Temasek sells CPG to Downer EDI

Singapore''s promised divestment process stays on track with the sale of CPG Corporation to Australia''s Downer EDI.

Temasek, the Singapore government investment agency, has announced the sale of CPG Corporation to Downer EDI of Australia. CPG Corporation was formerly the Public Works Department of the Singapore government before it was corporatized in 1999 and re-named in 2002. Downer EDI is Australia's second largest engineering, infrastructure and resource services company.

Last November, the government announced it had hired JPMorgan to find a new buyer for the company, the first such divestment to happen under the newly published Temasek Charter. The 100% sale of CPG is expected to be finalized on April 1.

There were six bidders - including a bid by the management - and Downer's bid of S$131 million was said by Temasek spokeswoman Rachel Lin to be the most attractive. It is unclear if Downer offered the most money, or if it was the combination of price and strategic fit which made the offer compelling. It is also unclear who the other five bidders are.

At S$131 million CPG is being valued at about 3.7 times enterprise value to EBITDA, according to Stephen Gillies, managing director of Downer EDI in Sydney. That assumes an enterporise value of S$124 million and estimated EBITDA at March 31, 2003 of S$33.5 million. According to statements from the two companies, CPG had a net asset value in 2002 of S$94 million and net fee income of S$181 million. In the last three years the company has consistently made profits in excess of S$22 million. Its future revenue streams are backed up by a gross order book of S$500 million.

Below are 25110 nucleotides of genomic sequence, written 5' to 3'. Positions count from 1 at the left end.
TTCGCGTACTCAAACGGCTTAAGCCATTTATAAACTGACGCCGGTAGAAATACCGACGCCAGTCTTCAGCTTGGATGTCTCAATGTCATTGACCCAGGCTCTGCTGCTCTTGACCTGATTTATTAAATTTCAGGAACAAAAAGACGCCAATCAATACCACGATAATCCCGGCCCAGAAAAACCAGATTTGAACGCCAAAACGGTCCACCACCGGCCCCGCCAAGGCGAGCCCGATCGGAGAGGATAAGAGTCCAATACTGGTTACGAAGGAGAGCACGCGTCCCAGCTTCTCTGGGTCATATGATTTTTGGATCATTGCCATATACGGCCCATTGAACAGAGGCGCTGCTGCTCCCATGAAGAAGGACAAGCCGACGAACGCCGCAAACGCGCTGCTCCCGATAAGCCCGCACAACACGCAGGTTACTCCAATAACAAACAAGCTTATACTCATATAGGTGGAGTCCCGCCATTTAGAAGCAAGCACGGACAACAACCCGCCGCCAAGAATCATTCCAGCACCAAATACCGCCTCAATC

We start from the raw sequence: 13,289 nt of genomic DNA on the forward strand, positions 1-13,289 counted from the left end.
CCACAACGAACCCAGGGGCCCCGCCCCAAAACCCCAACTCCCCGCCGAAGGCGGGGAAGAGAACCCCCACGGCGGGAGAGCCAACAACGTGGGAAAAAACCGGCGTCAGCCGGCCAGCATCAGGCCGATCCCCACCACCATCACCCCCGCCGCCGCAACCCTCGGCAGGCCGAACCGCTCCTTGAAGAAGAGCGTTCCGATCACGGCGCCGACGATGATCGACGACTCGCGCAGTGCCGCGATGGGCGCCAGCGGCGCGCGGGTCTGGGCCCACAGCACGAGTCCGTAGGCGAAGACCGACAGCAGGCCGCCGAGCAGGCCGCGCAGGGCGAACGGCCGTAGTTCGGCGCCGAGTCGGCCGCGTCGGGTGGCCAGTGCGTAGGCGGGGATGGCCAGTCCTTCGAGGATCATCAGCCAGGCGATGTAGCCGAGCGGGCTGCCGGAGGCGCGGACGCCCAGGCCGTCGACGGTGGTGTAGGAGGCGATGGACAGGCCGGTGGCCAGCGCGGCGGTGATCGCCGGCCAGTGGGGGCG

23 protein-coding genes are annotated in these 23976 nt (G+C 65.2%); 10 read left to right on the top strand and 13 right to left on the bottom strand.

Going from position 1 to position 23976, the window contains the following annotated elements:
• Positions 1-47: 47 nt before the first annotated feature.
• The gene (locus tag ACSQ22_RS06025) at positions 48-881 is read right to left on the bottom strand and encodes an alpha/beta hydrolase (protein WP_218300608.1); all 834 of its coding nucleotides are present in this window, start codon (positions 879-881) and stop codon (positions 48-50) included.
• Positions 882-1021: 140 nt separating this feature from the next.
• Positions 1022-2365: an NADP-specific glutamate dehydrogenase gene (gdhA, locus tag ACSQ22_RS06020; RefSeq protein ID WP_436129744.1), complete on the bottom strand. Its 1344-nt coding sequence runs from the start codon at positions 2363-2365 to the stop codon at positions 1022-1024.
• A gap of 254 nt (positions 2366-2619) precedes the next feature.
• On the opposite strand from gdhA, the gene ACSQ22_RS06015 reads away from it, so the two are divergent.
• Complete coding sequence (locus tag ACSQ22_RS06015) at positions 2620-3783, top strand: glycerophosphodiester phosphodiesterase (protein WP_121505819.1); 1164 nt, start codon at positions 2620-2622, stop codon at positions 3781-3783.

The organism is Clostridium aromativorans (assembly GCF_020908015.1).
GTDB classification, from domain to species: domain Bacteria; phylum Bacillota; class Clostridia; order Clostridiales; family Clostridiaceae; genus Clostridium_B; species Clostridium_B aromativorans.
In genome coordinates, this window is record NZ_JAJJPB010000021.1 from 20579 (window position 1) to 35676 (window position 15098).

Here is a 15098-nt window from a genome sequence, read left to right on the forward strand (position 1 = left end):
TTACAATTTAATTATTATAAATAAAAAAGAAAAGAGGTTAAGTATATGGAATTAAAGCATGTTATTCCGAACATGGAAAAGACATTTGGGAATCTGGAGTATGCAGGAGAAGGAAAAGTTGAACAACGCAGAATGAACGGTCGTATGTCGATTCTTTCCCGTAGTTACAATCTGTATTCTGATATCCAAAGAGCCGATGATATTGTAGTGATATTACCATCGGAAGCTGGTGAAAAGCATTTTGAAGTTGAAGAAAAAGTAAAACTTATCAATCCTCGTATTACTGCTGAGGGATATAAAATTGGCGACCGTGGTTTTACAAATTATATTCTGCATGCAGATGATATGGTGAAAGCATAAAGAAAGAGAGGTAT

Key to CPG's future is a five-year agreement it signed with the Singapore government in 1999 called the Master Agreement. This sees CPG being given a whole raft of project consultancy work for the government up until 31 March 2004. After that date it will compete on a standalone basis for new projects, but it will still have the business that it won during the five year operation of the Master Agreement to support it.

But since 1999, CPG has, like many Singaporean companies, made a real push to go regional and wean itself off home market dominance. It now has offices in China, the Philippines, India and the Middle East. It is involved in the services side of the business - architecture, civil engineering, property and facilities management, IT services and consulting. It does not do building work or contracting.

This is what makes CPG attractive to Downer. "The addition of CPG will reposition Downer EDI in Asia as a service company and significantly expand out existing, well established operating base in Singapore," says Gillies. "CPG is a longstanding and reputable provider of high value-adding engineering services and will enable Downer EDI to provide turnkey end to end solutions to its clients."

It is undecided at this stage if the two companies will operate under a combined name in Asia or retain two separate identities. It is thought that Downer is keen to retain the management team of CPG despite their unsuccessful bid for the company.

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